How to make chef Billy Alexander’s venison with blueberry-sweetgrass sauce and roasted sweet potatoes
For Billy Alexander, the recently appointed programming director for the Culinary Tourism Alliance, cooking has always been a way to connect with the land—“the original grocery store,” as he calls it. Alexander, who is Indigenous, favours Indigenous producers, foraged ingredients and wild game. “For us, food is medicine, and I love to cook with our traditional sacred medicines,” he says. Two such ingredients, sweetgrass and sage, are used here. The sweetgrass is the hero of the dish, though. It transforms the blueberries by adding a unique, savoury and aromatic flavour that can’t be imitated. Alexander prefers using a rack of venison rather than a loin or a steak (although those can work, too). “I like to see the bones,” he says. “Not only do they add great flavour and help keep this lean meat moist, they’re a reminder of the whole animal that was sacrificed for us.”
For the blueberry-sweetgrass sauce
3 ½ cups blueberries
½ braid sweetgrass
⅓ cup water
2 tbsp sugar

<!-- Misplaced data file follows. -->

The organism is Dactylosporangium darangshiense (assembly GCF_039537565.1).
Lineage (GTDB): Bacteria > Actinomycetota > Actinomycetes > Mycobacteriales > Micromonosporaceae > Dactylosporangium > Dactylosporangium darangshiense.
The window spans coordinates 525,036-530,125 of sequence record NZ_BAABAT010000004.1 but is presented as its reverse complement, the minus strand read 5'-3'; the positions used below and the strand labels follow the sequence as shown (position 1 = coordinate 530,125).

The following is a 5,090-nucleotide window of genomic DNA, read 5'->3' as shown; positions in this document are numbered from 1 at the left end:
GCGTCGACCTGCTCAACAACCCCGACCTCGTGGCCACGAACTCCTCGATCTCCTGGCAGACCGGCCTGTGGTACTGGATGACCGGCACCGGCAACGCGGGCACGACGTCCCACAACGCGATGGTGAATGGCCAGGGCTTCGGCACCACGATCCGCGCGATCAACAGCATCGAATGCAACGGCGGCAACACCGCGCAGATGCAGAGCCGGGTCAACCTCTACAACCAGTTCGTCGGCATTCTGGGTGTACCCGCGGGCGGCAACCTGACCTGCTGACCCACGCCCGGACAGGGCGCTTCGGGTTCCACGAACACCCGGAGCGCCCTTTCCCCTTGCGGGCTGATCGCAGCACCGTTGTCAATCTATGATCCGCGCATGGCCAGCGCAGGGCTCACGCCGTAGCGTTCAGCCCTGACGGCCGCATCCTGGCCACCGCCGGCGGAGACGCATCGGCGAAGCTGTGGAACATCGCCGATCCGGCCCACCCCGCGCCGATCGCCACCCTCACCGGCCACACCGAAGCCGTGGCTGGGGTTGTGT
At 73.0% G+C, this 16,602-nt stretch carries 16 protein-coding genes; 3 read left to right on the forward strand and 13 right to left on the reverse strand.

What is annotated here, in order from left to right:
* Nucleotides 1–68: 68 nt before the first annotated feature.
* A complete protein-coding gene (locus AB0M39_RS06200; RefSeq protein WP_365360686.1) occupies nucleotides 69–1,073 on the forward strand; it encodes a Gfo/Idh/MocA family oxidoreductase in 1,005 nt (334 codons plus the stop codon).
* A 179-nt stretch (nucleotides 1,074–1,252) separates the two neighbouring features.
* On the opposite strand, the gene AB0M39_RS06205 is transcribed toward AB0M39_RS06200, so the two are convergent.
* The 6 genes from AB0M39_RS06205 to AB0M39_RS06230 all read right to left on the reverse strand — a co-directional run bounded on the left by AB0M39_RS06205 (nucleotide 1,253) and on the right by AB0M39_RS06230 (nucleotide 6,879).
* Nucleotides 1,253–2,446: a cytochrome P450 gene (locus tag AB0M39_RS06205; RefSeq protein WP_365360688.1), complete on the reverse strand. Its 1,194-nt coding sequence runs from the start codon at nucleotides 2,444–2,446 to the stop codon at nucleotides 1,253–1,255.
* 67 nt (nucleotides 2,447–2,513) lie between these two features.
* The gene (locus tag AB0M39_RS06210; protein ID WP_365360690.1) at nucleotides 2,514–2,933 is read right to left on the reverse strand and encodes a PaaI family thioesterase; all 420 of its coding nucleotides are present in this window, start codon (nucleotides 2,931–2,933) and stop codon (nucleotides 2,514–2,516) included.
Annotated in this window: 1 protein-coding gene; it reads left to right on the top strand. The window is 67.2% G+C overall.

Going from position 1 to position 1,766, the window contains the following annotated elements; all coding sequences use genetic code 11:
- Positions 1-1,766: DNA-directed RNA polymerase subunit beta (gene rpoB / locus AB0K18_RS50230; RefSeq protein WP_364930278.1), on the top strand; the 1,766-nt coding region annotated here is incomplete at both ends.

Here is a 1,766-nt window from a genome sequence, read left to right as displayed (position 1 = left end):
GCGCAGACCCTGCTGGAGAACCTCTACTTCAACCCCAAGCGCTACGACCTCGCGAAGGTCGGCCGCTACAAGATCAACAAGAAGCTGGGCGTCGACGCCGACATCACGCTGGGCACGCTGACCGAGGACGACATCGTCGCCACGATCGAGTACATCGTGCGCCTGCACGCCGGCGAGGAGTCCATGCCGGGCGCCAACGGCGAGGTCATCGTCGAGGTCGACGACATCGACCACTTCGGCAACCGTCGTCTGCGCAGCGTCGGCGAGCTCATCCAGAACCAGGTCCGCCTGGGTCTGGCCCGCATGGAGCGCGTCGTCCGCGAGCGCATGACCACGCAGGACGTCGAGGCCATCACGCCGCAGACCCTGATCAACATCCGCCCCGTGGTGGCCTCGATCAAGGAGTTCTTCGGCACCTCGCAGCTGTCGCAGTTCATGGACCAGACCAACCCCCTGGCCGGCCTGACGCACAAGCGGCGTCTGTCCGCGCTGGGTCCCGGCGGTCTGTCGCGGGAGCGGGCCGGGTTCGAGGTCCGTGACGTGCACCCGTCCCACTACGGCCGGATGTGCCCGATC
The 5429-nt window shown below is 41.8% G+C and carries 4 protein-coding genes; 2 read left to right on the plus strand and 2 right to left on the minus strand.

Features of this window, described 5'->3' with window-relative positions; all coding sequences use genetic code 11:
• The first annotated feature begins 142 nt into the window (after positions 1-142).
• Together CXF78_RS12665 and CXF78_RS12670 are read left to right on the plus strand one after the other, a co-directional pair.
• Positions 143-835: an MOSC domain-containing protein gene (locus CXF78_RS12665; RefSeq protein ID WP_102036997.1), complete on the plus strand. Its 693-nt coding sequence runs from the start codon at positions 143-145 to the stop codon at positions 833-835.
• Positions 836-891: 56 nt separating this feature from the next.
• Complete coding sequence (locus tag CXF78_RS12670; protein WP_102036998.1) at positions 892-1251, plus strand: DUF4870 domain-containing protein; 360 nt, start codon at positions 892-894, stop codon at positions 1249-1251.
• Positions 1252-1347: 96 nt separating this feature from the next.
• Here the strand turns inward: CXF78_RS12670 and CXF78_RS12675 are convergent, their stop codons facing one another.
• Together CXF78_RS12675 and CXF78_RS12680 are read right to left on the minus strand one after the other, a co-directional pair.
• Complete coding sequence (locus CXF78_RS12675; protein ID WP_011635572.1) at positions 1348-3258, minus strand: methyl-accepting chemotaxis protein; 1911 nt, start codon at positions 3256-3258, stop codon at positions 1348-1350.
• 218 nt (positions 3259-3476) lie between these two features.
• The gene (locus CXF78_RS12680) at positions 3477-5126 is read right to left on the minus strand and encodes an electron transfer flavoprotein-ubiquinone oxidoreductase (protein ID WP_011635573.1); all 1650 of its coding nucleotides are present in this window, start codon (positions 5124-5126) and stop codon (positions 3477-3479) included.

1 cinnamon stick
1 tbsp fresh lime juice
Make ahead: prepare the sauce one day before serving. Heat the sweetgrass braid using a lighter or torch for about one minute per side, until it begins emitting a vanilla-like aroma. Combine all ingredients in a saucepan and bring to a simmer over medium-low heat. Cook until thickened. Let cool and refrigerate, leaving the sweetgrass braid in the sauce until ready to serve.
Note: sweetgrass braids can be ordered through the Toronto History Museum’s shop or via hilltribeontario.com.
For the maple-sage roasted sweet potatoes
1 large sweet potato, skin on, cut into ⅓-inch medallions
1 tsp smoked paprika
1 tsp dried sage
½ tsp garlic powder
2 tbsp extra-virgin olive oil
4 tbsp maple syrup
Table salt and pepper, to taste
For the seared venison
1 eight-bone venison rack
1 tbsp smoked paprika
2 tbsp olive oil
¼ tsp table salt
¼ tsp black pepper
Note: racks of venison can be ordered from Sanagan’s Meat Locker or the Healthy Butcher.
1. Preheat the oven to 425°F.
2. For the sweet potatoes, combine olive oil, maple syrup, paprika and garlic powder. Add the sweet potato medallions and toss until coated.
3. Spread the medallions on a parchment-lined baking sheet and pour the remaining sauce over top. Sprinkle with salt, pepper and sage. Roast for 40 minutes, until both sides are crispy.
4. Reduce oven temperature to 350°F and set a cast-iron pan over medium-high heat.
5. While pan is warming, pat-dry the venison and season with paprika, salt and pepper.
6. Add the oil to the pan and sear the venison for two minutes per side.
7. Place the cast-iron pan in the oven for seven minutes, or until a thermometer reads 130°F for medium rare. Remove from the oven and let it stand for five minutes before serving.
8. Slice the venison into two-bone portions, top with the sauce and serve with the sweet potatoes.